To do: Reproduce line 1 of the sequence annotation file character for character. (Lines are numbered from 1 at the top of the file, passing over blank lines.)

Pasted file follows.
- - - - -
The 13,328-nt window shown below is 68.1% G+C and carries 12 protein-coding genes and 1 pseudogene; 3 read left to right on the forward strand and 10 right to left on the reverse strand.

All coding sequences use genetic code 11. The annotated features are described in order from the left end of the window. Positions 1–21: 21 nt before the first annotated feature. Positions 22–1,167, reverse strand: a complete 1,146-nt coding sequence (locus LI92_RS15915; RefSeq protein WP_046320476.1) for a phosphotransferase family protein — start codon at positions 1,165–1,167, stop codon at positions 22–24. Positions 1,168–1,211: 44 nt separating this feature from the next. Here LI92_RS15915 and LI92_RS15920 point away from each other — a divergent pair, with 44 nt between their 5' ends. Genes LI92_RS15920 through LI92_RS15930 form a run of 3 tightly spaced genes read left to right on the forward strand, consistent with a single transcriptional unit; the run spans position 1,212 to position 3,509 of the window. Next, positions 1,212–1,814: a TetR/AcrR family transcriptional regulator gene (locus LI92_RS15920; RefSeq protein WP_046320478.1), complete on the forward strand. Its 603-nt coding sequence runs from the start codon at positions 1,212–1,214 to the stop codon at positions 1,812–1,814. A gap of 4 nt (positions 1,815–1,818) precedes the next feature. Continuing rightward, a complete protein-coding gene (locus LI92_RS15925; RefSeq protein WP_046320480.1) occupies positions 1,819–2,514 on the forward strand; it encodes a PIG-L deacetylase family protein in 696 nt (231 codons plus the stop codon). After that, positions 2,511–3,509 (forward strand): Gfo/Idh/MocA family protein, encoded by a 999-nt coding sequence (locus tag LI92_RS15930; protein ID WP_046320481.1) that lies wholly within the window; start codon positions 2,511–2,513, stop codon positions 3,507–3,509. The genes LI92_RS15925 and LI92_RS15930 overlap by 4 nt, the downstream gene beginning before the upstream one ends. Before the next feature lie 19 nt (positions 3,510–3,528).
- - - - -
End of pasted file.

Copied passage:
The 13,328-nt window shown below is 68.1% G+C and carries 12 protein-coding genes and 1 pseudogene; 3 read left to right on the forward strand and 10 right to left on the reverse strand.